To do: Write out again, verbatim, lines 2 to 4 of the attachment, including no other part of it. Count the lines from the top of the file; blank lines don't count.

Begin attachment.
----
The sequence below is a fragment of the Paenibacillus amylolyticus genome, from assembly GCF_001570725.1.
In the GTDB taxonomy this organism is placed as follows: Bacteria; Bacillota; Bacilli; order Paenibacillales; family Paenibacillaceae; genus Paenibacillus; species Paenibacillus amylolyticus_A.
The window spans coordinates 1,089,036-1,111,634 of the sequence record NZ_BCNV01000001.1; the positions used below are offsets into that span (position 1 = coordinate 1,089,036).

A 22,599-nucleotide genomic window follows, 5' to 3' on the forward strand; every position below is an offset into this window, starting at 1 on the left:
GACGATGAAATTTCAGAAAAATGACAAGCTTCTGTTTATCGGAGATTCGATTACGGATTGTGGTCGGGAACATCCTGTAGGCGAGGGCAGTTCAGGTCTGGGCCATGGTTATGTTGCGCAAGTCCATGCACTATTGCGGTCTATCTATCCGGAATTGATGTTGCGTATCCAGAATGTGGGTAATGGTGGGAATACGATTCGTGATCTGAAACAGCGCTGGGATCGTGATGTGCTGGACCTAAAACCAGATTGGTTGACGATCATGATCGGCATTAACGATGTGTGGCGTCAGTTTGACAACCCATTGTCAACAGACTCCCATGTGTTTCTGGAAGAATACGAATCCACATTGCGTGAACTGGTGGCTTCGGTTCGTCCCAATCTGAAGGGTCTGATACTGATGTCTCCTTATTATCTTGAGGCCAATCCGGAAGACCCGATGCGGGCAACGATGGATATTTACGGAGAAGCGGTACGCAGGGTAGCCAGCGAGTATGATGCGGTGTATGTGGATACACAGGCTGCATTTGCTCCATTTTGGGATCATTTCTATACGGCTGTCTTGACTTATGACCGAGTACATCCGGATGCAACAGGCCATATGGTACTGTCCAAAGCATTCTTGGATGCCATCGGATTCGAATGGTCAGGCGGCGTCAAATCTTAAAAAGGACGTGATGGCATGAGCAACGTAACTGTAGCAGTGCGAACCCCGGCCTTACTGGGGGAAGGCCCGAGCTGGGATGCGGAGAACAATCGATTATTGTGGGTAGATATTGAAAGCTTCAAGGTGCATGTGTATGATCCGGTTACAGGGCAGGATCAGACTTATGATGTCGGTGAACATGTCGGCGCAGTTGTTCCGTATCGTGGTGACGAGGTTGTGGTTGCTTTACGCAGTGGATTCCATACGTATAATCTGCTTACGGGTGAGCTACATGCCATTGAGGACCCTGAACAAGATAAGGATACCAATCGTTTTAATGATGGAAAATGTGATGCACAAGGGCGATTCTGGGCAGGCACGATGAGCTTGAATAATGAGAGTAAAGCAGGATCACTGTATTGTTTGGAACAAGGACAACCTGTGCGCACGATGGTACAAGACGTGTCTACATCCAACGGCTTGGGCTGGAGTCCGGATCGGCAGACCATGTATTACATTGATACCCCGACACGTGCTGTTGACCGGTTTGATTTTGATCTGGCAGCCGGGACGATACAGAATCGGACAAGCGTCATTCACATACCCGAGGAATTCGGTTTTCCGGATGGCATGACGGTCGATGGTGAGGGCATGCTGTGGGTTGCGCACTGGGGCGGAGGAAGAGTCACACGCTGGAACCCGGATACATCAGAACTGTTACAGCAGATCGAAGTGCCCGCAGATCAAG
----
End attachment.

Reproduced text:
In the GTDB taxonomy this organism is placed as follows: Bacteria; Bacillota; Bacilli; order Paenibacillales; family Paenibacillaceae; genus Paenibacillus; species Paenibacillus amylolyticus_A.
The window spans coordinates 1,089,036-1,111,634 of the sequence record NZ_BCNV01000001.1; the positions used below are offsets into that span (position 1 = coordinate 1,089,036).

A 22,599-nucleotide genomic window follows, 5' to 3' on the forward strand; every position below is an offset into this window, starting at 1 on the left: